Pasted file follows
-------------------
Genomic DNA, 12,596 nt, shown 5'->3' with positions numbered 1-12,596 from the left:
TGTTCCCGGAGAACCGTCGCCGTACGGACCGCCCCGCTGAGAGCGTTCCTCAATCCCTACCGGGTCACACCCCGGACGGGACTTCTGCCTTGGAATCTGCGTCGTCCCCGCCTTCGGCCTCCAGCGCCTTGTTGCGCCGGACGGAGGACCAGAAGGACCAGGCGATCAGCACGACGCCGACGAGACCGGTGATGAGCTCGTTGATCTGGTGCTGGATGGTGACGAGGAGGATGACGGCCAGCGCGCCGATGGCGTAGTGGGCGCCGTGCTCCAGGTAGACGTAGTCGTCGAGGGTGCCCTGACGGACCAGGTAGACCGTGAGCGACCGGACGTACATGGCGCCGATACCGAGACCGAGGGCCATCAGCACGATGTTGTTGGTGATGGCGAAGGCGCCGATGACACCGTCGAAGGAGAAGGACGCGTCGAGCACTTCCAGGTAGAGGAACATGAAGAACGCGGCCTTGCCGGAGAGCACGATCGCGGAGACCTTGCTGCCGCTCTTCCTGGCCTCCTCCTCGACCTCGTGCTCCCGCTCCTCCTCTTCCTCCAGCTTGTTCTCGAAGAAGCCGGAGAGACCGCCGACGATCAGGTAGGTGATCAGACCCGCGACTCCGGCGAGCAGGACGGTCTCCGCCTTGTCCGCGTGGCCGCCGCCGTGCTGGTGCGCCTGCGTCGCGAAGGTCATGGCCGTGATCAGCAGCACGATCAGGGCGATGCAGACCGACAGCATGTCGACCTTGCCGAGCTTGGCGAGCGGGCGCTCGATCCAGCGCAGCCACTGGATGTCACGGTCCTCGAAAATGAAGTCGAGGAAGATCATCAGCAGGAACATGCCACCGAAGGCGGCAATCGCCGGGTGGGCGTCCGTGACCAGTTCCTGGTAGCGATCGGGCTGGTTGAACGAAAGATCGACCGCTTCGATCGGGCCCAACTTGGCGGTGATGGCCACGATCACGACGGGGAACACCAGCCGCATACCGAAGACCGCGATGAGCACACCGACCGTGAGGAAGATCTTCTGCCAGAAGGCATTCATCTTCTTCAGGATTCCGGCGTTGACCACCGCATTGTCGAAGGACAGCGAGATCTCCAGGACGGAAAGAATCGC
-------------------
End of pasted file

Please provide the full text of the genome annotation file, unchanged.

Genomic DNA, 12,596 nt, shown 5'->3' with positions numbered 1-12,596 from the left:
TGTTCCCGGAGAACCGTCGCCGTACGGACCGCCCCGCTGAGAGCGTTCCTCAATCCCTACCGGGTCACACCCCGGACGGGACTTCTGCCTTGGAATCTGCGTCGTCCCCGCCTTCGGCCTCCAGCGCCTTGTTGCGCCGGACGGAGGACCAGAAGGACCAGGCGATCAGCACGACGCCGACGAGACCGGTGATGAGCTCGTTGATCTGGTGCTGGATGGTGACGAGGAGGATGACGGCCAGCGCGCCGATGGCGTAGTGGGCGCCGTGCTCCAGGTAGACGTAGTCGTCGAGGGTGCCCTGACGGACCAGGTAGACCGTGAGCGACCGGACGTACATGGCGCCGATACCGAGACCGAGGGCCATCAGCACGATGTTGTTGGTGATGGCGAAGGCGCCGATGACACCGTCGAAGGAGAAGGACGCGTCGAGCACTTCCAGGTAGAGGAACATGAAGAACGCGGCCTTGCCGGAGAGCACGATCGCGGAGACCTTGCTGCCGCTCTTCCTGGCCTCCTCCTCGACCTCGTGCTCCCGCTCCTCCTCTTCCTCCAGCTTGTTCTCGAAGAAGCCGGAGAGACCGCCGACGATCAGGTAGGTGATCAGACCCGCGACTCCGGCGAGCAGGACGGTCTCCGCCTTGTCCGCGTGGCCGCCGCCGTGCTGGTGCGCCTGCGTCGCGAAGGTCATGGCCGTGATCAGCAGCACGATCAGGGCGATGCAGACCGACAGCATGTCGACCTTGCCGAGCTTGGCGAGCGGGCGCTCGATCCAGCGCAGCCACTGGATGTCACGGTCCTCGAAAATGAAGTCGAGGAAGATCATCAGCAGGAACATGCCACCGAAGGCGGCAATCGCCGGGTGGGCGTCCGTGACCAGTTCCTGGTAGCGATCGGGCTGGTTGAACGAAAGATCGACCGCTTCGATCGGGCCCAACTTGGCGGTGATGGCCACGATCACGACGGGGAACACCAGCCGCATACCGAAGACCGCGATGAGCACACCGACCGTGAGGAAGATCTTCTGCCAGAAGGCATTCATCTTCTTCAGGATTCCGGCGTTGACCACCGCATTGTCGAAGGACAGCGAGATCTCCAGGACGGAAAGAATCGC